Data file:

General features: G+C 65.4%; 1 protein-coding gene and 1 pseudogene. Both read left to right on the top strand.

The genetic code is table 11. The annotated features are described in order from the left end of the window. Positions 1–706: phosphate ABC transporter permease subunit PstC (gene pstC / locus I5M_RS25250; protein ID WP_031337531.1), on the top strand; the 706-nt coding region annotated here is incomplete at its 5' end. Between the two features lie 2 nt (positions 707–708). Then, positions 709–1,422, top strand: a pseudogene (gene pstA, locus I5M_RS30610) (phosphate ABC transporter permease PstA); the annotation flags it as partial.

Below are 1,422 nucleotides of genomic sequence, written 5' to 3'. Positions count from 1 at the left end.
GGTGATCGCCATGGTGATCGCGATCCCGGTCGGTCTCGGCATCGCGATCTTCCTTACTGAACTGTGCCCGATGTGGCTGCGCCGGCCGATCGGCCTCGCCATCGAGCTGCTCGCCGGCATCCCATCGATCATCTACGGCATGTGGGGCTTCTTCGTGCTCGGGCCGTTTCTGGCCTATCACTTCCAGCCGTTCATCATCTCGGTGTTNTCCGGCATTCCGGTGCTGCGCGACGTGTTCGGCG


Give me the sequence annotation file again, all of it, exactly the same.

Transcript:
General features: G+C 65.4%; 1 protein-coding gene and 1 pseudogene. Both read left to right on the top strand.

The genetic code is table 11. The annotated features are described in order from the left end of the window. Positions 1–706: phosphate ABC transporter permease subunit PstC (gene pstC / locus I5M_RS25250; protein ID WP_031337531.1), on the top strand; the 706-nt coding region annotated here is incomplete at its 5' end. Between the two features lie 2 nt (positions 707–708). Then, positions 709–1,422, top strand: a pseudogene (gene pstA, locus I5M_RS30610) (phosphate ABC transporter permease PstA); the annotation flags it as partial.

Below are 1,422 nucleotides of genomic sequence, written 5' to 3'. Positions count from 1 at the left end.
GGTGATCGCCATGGTGATCGCGATCCCGGTCGGTCTCGGCATCGCGATCTTCCTTACTGAACTGTGCCCGATGTGGCTGCGCCGGCCGATCGGCCTCGCCATCGAGCTGCTCGCCGGCATCCCATCGATCATCTACGGCATGTGGGGCTTCTTCGTGCTCGGGCCGTTTCTGGCCTATCACTTCCAGCCGTTCATCATCTCGGTGTTNTCCGGCATTCCGGTGCTGCGCGACGTGTTCGGCG